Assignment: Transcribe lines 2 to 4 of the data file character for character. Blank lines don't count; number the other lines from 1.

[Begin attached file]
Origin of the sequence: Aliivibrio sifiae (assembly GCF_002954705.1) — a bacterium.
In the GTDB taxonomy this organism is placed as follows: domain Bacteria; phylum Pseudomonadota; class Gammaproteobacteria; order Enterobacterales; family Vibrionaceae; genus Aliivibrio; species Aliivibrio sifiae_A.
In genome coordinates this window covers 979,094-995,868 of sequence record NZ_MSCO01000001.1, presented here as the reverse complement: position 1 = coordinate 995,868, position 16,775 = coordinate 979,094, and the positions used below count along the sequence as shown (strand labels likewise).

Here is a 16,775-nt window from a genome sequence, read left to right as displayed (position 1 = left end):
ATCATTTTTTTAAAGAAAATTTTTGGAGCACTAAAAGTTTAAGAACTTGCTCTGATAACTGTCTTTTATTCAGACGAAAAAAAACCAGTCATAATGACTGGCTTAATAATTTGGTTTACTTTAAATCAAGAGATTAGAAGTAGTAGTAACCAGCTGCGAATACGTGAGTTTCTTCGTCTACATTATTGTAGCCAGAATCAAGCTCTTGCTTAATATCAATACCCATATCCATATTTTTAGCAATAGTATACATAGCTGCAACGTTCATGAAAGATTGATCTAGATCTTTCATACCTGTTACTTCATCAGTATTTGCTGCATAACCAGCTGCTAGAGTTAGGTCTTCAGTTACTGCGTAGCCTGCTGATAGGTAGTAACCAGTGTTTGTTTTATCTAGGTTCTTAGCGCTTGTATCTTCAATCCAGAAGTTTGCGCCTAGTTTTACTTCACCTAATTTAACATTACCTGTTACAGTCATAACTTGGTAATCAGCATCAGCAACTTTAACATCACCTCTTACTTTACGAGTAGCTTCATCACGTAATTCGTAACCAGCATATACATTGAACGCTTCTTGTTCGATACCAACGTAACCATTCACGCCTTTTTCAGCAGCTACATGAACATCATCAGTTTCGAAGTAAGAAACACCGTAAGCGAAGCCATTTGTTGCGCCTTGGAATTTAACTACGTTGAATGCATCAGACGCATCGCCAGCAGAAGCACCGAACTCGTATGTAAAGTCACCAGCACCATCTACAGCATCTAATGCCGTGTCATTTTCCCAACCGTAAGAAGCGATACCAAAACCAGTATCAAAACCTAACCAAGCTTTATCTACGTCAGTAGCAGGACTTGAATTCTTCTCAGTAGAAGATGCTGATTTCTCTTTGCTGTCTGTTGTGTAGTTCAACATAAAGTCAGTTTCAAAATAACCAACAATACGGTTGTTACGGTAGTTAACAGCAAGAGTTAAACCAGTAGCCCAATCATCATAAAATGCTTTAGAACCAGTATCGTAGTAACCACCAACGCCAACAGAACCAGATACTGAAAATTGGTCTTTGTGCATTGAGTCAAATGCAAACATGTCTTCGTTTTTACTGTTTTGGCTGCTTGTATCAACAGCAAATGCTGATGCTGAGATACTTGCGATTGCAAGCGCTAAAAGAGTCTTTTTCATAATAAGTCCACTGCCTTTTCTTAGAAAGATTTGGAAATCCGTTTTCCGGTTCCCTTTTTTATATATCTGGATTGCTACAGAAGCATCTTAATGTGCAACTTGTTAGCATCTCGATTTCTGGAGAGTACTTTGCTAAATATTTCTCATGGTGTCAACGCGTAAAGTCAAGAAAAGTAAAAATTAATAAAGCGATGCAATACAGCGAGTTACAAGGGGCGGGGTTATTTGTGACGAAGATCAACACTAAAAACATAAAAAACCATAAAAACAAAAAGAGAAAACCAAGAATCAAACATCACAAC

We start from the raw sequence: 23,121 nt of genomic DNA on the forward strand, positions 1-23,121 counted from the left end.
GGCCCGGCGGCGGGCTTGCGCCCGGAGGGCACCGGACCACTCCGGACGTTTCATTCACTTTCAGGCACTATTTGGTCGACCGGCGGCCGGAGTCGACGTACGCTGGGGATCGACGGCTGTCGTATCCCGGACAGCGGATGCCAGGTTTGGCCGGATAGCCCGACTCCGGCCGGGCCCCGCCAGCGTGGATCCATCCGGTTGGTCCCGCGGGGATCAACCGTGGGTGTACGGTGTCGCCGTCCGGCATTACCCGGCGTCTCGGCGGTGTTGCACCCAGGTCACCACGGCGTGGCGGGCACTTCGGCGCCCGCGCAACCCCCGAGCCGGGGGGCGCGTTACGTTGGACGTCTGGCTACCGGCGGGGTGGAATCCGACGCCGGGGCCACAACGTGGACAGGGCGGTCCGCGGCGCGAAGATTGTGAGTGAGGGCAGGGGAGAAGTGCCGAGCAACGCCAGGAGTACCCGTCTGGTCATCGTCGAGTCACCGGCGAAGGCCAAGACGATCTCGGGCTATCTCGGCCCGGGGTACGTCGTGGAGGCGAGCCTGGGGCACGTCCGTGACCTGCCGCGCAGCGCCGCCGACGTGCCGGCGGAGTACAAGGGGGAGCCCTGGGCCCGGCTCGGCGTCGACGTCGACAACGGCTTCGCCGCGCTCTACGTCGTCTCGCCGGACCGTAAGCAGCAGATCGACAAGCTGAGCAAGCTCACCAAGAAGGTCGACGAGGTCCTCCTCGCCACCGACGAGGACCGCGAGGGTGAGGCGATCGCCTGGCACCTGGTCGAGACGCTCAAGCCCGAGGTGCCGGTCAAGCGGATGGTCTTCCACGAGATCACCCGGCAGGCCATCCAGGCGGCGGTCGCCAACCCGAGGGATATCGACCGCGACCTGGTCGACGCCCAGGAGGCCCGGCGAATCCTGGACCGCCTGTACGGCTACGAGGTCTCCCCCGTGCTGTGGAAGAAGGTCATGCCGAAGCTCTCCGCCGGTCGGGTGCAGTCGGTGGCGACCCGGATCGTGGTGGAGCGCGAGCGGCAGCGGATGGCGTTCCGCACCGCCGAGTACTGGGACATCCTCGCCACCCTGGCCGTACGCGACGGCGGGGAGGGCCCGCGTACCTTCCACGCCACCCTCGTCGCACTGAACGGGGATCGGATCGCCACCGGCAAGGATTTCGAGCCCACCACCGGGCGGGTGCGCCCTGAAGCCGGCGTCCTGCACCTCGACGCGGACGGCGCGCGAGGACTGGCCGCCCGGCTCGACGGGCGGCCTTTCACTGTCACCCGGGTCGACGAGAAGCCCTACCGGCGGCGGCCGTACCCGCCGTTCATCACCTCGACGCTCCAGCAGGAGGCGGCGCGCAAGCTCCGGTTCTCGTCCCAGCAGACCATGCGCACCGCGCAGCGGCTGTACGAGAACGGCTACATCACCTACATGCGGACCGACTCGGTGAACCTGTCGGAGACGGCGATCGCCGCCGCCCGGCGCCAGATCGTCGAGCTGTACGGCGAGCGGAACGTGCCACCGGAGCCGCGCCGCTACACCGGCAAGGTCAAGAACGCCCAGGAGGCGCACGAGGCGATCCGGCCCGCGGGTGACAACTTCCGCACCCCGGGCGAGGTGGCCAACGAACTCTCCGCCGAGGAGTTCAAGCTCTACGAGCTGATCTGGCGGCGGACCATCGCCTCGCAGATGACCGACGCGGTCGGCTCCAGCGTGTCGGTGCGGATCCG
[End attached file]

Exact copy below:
In the GTDB taxonomy this organism is placed as follows: domain Bacteria; phylum Pseudomonadota; class Gammaproteobacteria; order Enterobacterales; family Vibrionaceae; genus Aliivibrio; species Aliivibrio sifiae_A.
In genome coordinates this window covers 979,094-995,868 of sequence record NZ_MSCO01000001.1, presented here as the reverse complement: position 1 = coordinate 995,868, position 16,775 = coordinate 979,094, and the positions used below count along the sequence as shown (strand labels likewise).

Here is a 16,775-nt window from a genome sequence, read left to right as displayed (position 1 = left end):